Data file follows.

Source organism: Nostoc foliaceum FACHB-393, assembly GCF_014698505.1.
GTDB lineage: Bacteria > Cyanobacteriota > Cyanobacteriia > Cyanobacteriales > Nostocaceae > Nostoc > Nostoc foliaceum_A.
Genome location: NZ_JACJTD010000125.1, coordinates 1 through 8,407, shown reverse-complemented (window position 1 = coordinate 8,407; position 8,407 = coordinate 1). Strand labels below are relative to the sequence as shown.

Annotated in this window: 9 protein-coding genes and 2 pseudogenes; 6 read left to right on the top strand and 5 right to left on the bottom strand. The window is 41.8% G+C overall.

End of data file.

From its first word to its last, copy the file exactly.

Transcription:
Source organism: Nostoc foliaceum FACHB-393, assembly GCF_014698505.1.
GTDB lineage: Bacteria > Cyanobacteriota > Cyanobacteriia > Cyanobacteriales > Nostocaceae > Nostoc > Nostoc foliaceum_A.
Genome location: NZ_JACJTD010000125.1, coordinates 1 through 8,407, shown reverse-complemented (window position 1 = coordinate 8,407; position 8,407 = coordinate 1). Strand labels below are relative to the sequence as shown.

Annotated in this window: 9 protein-coding genes and 2 pseudogenes; 6 read left to right on the top strand and 5 right to left on the bottom strand. The window is 41.8% G+C overall.